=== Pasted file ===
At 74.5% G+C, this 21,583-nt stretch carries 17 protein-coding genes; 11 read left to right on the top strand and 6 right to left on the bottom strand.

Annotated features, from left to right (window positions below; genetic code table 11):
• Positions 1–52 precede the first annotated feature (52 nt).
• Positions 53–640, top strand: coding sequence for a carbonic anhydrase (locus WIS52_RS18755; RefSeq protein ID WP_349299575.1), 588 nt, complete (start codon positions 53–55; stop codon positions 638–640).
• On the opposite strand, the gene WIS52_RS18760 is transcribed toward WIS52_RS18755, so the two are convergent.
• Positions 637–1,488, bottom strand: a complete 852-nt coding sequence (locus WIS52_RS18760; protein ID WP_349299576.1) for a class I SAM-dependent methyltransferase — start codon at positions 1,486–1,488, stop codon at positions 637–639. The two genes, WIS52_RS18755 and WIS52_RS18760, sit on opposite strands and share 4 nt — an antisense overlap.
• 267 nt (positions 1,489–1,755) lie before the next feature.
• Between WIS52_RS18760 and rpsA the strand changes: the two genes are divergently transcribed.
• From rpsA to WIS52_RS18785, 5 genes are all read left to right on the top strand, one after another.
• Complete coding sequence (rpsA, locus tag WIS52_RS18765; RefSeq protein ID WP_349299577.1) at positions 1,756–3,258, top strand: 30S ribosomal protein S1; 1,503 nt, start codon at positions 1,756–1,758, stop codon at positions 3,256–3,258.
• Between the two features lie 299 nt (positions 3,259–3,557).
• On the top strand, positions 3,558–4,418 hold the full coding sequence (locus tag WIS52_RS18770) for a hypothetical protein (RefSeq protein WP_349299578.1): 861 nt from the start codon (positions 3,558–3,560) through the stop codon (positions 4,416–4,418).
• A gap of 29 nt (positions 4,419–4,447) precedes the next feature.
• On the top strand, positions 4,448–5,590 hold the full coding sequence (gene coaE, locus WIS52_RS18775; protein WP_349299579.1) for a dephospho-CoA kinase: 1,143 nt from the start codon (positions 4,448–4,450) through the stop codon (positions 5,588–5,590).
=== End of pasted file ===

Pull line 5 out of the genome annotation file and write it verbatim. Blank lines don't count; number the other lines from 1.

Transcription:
• On the opposite strand, the gene WIS52_RS18760 is transcribed toward WIS52_RS18755, so the two are convergent.